Liver disease, hospital stays not slowing down Humble’s Lair Crawford
Originally Appeared on Vype
HOUSTON – A few minutes into the interview, I finally asked the question I had wanted the answer to before I even dialed the number.
"Was there ever a point during the season where you thought you needed to hand the team over to your assistant coach for an extended amount of time?"
The phone line went silent for a couple of seconds.
"Yes" was the firm answer back from the other end of the line.
The voice delivering it was Humble boys basketball coach Lair Crawford, who led the Wildcats to the program's 26th-straight playoff berth this past season, and found out in September he had liver disease and needed a transplant if he didn't get better.
Despite adhering to the doctor's orders of a low-salt diet, no drinking, exercising and generally not putting anything bad into his body, Crawford's liver continued to get worse as the months progressed.
In December, it landed him in the hospital for a week, during which he missed one game.
Then in January, another week.
This time missing a pair of games in the midst of District 22-6A play.
"It was stressful," Crawford said. "I'm sure it was a distraction on the kids because I didn't tell them exactly what was going on at the time. They fought through it. We talk about it all the time, this isn't my team or coach's team. This is you all's team."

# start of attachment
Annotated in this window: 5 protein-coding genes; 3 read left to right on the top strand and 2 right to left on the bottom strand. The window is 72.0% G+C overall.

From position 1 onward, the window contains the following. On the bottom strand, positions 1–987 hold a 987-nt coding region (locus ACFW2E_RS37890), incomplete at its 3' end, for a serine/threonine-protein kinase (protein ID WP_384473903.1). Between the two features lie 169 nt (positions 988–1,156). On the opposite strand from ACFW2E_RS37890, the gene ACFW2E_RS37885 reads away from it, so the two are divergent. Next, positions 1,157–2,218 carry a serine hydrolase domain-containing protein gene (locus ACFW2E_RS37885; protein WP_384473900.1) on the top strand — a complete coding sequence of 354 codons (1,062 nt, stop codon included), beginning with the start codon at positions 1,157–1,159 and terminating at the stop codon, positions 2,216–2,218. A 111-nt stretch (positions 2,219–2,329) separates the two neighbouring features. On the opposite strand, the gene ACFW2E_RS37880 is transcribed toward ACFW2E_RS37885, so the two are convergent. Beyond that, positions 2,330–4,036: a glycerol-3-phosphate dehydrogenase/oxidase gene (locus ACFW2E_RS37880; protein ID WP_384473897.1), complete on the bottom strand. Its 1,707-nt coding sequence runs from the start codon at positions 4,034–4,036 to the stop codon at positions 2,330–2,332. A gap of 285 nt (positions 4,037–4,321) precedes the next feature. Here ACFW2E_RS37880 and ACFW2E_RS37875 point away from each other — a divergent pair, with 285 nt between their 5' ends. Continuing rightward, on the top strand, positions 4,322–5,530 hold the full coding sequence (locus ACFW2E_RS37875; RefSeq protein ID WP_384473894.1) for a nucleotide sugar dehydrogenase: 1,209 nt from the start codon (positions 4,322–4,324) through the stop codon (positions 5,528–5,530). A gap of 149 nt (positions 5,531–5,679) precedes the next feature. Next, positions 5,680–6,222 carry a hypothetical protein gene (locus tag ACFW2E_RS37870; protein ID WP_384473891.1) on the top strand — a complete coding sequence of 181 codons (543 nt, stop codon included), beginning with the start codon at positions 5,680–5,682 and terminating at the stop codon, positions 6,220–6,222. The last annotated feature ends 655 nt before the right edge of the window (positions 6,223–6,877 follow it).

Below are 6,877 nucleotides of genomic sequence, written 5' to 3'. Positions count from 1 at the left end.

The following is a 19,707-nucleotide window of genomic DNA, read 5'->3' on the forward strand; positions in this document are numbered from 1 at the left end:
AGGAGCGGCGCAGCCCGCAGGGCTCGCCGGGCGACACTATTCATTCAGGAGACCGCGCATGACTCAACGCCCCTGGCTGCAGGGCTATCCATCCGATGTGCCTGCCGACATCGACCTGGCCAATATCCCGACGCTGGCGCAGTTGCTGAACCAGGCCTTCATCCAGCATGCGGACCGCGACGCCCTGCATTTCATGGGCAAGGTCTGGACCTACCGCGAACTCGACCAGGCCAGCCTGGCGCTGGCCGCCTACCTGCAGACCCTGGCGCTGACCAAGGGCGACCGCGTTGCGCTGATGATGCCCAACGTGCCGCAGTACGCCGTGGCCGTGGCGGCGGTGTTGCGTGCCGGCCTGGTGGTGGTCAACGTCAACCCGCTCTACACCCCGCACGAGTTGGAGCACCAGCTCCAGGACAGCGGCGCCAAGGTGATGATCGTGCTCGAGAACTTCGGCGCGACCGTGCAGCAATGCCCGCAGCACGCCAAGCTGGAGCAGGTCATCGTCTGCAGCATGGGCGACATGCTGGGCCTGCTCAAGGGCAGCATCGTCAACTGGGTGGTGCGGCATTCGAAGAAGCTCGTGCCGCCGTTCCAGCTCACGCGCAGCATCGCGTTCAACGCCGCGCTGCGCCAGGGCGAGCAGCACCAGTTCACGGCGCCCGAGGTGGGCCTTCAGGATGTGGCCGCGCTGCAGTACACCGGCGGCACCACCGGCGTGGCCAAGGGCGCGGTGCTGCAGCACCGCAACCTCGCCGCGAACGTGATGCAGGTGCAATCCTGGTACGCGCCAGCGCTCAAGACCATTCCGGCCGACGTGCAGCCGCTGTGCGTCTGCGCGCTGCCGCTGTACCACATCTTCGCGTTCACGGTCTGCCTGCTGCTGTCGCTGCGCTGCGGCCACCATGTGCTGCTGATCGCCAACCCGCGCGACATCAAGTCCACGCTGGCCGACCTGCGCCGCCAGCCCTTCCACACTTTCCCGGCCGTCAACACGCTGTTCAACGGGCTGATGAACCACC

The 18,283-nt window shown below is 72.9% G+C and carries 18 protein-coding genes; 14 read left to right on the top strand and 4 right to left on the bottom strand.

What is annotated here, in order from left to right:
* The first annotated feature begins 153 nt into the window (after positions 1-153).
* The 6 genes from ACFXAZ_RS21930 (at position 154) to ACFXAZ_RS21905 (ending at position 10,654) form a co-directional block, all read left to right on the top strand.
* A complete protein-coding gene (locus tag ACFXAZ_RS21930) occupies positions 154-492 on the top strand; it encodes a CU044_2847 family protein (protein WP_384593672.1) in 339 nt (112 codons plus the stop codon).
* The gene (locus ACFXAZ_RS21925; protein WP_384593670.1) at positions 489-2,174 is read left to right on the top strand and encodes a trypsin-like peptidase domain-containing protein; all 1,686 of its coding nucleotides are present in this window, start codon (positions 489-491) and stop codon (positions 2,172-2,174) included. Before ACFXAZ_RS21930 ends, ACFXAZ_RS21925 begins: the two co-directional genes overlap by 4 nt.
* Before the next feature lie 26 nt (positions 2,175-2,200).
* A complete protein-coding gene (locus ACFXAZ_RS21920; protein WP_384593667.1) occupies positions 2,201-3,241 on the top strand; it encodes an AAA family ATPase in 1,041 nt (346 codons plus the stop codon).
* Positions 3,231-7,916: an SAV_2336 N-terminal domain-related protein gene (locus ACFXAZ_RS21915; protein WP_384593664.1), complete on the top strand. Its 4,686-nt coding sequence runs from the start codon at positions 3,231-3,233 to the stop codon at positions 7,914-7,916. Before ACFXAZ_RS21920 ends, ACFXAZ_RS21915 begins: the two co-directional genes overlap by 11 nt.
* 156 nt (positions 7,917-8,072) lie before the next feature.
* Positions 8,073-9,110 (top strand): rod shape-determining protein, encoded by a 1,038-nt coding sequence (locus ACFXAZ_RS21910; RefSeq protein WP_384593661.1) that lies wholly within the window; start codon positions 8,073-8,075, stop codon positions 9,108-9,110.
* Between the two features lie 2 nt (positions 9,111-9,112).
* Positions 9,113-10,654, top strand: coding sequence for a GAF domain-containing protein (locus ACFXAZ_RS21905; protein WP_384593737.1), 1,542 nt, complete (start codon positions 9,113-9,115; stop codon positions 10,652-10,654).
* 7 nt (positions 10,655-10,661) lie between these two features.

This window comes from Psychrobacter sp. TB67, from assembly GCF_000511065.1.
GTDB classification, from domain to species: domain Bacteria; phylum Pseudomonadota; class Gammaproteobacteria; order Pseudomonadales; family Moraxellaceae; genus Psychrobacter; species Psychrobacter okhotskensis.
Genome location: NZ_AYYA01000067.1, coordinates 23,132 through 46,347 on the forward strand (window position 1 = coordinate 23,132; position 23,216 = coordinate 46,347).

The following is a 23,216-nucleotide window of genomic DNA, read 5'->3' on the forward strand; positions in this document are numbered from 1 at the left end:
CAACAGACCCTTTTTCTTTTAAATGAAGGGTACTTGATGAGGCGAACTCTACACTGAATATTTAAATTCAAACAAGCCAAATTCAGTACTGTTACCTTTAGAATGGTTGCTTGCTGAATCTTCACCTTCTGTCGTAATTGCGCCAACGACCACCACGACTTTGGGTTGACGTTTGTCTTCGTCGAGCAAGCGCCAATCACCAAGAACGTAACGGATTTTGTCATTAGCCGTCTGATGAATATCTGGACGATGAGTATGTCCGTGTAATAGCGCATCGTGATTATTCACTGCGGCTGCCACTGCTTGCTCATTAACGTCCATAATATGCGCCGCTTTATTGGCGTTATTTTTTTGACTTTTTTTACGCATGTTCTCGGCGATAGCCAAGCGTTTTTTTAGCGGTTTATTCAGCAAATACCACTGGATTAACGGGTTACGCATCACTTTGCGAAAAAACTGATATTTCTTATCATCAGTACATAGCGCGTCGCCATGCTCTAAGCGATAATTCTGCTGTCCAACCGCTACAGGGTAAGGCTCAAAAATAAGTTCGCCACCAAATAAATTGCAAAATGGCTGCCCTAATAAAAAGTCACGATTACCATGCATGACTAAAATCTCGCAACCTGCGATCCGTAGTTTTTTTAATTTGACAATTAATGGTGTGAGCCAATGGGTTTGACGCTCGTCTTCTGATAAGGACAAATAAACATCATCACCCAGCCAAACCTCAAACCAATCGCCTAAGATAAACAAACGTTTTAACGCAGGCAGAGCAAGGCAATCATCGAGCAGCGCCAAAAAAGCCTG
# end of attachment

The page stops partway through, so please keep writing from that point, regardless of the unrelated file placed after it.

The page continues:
During his weeklong absences, longtime assistant coach Leon Morris Jr. took care of the day-to-day operations of running practice and coaching the games he missed.
"That's another thing that helped get me through this," Crawford said about Morris. "If I had a new assistant or somebody I barely knew it would have been a lot more stressful on me. Because I would have felt like I don't know if he can handle it, I need to be there. Leon was great.
"He just took it and ran. He's proven he's ready to be a head coach."
While he was in the hospital, Crawford said Morris would come up to his room to talk basketball. The 10th-year Humble coach unable to be with is guys watched a lot of film to help while he was out.
During the games he missed, Crawford said he would follow the team's Twitter feed for score updates, which were being posted by a parent.
"Everybody was like you need to rest and take care of yourself but this is in some ways our life," he said. "Especially during the season you can't just turn it off."
It was during the January stay in the hospital that Crawford contemplated stepping back for the rest of the season.
The veteran coach ran the idea past his wife.
"She told me I was full of it," Crawford said with a laugh.
Then he knew he needed to talk to Humble ISD Athletic Director Troy Kite, who used to be the head boys basketball coach at Humble High School before moving into administration.
"He basically said no," Crawford said not divulging into the entire conversation.
Kite worked with Crawford during his time in the hospital, easing his mind about the days of worked missed and even helping out during practices at times.
"He has been amazing," Crawford said about Kite. "I can't think of a better person to work for. He's been there with me every step. Worked some things out here and helped so much. He's made it a lot less stressful as far as worrying about my job and things."
Crawford returned after the hospital stay in January to the team for the remainder of the season, which included the program's first-ever playoff berth as a Class 6A program.